Mike Martz was supposed to unleash the potential of Jay Cutler. Critics worried Cutler’s ascension would come at the expense of the running game, but figured it was worth the risk to get Cutler going.

Mike Martz was supposed to unleash the potential of Jay Cutler. Critics worried Cutler’s ascension would come at the expense of the running game, but figured it was worth the risk to get Cutler going.

It didn’t work that way. Chicago’s passing game hasn’t improved much under Martz, renowned as a passing innovator. The result: Martz has been criticized more than any Chicago coach since Dave Wannstedt or John Shoop.

The irony is that Martz mostly gets lambasted for ignoring the running game, even though:

Chicago ranked dead last in the NFL in pass attempts last year.

Chicago is ninth in the NFL in rushing this year, only the second time in 16 years the Bears have had a top-10 rushing attack.

The Bears are averaging 4.8 yards per carry. That ties the team record set in 1968 by Gale Sayers, Brian Piccolo and Co.

The Bears have run the ball at least 25 times four weeks in a row, with 118 passes and 117 runs over that span.

In the three years before Martz was hired, the Bears averaged 83, 105 and 93 yards rushing per game. In two years with Martz, they’ve averaged 101 and now 115 yards. And they’ve had a 15-8 record despite modest expectations.

Mike Martz is not who we thought he was, but critics won’t let go of their preconceptions. They say Mike Martz must go because he’s not making Jay Cutler any better and he’s holding Matt Forte back.

Only half of that is true. Forte is second in the NFL in rushing (672 yards), 22nd in receiving (419 yards) and first in total yards (1,091). He’s on pace to gain 2,494 yards. That would be more than 400 yards more than Walter Payton’s best season.

How can Martz be holding Forte back if Forte is outgaining Walter Payton?

The truth is, Mike Martz may be a better coach for Matt Forte than he is for Jay Cutler, who infamously told him to (blank off) during that Minnesota game. Cutler holds the ball too long and gets sacked too much under Martz’s schemes, which don’t take advantage of his mobility.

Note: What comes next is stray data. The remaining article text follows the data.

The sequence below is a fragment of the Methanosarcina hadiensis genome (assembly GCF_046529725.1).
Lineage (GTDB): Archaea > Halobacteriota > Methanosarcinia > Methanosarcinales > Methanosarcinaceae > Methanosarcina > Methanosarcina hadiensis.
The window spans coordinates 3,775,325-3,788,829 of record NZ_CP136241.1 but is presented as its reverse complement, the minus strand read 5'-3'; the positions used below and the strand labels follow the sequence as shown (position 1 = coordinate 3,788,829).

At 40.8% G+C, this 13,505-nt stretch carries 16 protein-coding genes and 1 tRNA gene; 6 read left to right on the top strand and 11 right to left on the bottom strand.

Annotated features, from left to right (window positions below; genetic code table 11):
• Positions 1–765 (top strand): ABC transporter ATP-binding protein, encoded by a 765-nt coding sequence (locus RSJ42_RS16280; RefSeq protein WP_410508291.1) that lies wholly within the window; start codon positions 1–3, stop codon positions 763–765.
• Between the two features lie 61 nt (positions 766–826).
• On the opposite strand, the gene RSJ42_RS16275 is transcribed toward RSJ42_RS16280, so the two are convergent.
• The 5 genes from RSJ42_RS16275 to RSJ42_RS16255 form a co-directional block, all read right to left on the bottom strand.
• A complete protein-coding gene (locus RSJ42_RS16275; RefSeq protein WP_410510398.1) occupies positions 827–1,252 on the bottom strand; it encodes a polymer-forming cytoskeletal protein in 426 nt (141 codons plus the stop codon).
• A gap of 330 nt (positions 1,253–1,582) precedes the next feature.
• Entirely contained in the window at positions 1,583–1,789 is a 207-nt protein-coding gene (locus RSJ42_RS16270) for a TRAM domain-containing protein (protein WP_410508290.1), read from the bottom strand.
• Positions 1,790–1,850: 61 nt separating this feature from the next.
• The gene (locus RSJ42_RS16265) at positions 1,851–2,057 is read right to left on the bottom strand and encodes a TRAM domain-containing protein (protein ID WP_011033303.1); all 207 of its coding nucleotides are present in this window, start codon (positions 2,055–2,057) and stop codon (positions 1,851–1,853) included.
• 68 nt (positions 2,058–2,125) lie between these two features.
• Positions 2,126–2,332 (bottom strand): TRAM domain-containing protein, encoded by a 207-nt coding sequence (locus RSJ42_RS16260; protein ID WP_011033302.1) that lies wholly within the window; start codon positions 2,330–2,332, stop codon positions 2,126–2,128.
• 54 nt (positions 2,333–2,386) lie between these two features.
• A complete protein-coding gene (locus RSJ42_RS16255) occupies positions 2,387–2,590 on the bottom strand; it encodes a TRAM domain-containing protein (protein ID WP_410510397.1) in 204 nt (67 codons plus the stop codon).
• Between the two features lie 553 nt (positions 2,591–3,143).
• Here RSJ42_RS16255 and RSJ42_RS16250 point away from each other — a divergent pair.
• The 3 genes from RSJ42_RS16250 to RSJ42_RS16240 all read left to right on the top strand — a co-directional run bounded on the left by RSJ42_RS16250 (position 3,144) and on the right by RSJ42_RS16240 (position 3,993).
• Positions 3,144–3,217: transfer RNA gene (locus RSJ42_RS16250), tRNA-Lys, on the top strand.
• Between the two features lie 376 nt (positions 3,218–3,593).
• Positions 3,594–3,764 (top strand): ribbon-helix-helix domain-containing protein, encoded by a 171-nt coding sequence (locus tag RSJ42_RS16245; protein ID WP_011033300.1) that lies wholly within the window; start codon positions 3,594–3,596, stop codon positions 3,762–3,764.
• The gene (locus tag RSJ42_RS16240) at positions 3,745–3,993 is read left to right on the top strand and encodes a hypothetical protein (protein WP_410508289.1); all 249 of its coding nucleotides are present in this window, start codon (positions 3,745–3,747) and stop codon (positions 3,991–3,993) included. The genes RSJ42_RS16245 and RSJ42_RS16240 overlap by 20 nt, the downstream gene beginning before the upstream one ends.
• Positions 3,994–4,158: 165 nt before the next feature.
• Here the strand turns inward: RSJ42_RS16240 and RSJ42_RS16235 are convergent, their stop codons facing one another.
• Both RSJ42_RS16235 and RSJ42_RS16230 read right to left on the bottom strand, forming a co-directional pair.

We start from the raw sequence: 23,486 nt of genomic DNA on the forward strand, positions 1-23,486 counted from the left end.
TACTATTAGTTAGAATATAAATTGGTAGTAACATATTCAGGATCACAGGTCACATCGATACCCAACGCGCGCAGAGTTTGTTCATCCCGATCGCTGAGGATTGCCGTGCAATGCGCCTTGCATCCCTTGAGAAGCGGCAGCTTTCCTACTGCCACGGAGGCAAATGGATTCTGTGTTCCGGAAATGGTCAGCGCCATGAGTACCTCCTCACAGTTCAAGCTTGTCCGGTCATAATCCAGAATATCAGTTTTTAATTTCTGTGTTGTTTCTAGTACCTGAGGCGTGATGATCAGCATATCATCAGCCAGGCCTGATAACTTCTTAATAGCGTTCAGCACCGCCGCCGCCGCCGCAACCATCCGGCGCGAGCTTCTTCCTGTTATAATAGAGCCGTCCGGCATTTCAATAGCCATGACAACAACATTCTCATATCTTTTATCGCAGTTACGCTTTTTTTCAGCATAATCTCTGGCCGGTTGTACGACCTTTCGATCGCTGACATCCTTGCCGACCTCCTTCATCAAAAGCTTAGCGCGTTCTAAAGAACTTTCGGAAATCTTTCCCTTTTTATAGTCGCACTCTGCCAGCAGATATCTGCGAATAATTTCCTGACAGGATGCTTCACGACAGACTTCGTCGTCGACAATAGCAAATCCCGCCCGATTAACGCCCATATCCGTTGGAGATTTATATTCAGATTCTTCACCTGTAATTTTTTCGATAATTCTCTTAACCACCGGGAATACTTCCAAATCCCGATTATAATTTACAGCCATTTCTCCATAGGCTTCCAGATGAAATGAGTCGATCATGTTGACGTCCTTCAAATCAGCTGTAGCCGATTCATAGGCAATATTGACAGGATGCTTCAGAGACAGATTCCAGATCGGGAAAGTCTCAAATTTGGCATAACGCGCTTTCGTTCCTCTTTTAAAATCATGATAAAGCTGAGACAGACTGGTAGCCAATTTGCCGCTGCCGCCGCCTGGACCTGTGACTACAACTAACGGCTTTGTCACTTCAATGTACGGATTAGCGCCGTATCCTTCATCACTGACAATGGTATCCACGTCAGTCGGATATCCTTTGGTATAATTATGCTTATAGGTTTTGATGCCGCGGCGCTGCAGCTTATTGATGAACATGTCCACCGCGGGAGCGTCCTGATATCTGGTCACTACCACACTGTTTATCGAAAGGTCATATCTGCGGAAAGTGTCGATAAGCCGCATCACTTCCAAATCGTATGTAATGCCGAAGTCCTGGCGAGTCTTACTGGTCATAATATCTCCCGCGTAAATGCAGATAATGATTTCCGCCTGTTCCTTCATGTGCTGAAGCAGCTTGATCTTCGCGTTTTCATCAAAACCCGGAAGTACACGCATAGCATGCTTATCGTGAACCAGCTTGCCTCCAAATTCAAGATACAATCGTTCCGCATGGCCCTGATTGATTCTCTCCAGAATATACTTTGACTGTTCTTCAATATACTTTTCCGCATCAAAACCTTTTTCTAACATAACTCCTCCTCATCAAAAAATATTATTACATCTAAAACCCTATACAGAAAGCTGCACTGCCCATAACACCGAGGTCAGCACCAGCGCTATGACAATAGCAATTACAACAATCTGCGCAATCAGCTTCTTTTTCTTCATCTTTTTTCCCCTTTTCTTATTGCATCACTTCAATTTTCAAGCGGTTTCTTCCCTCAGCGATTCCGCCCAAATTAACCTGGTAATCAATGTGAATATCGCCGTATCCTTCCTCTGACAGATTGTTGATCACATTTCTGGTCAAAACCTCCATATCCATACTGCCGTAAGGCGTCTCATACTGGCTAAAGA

Cutler has looked nothing like Kurt Warner playing for Mike Martz.

But Matt Forte has looked a whole lot like Marshall Faulk.

Martz gets most of his plaudits for helping transform Kurt Warner from a former stock boy at Hy-Vee into a record-setting two-time NFL MVP, but he also transformed Marshall Faulk.

He has done the same for Matt Forte. Consider:

Faulk averaged 3.8 yards a carry in his first five seasons for the Colts. He joined Martz and the Rams when he was supposed to be on the downside of his career, but averaged 5.4 yards the next three years and also doubled his receiving yards.

Forte averaged 3.8 yards a rush his first two years and 4.8 so far with Martz. He’s also on pace for as many receiving yards this year as his first two seasons combined.

Faulk’s three highest rushing seasons of his career came with Mike Martz as his offensive coordinator. And the Rams led the NFL in yards-per-carry (5.8) and rushing touchdowns (59) those three years, and finished seventh in rushing yards.

Mike Martz is not running too little with Matt Forte and he’s not running too much. He’s running just right, with a scheme that gets the best out of the Bears’ versatile running back.

Matt Trowbridge can be reached at 815-987-1383 or mtrowbridge@rrstar.com.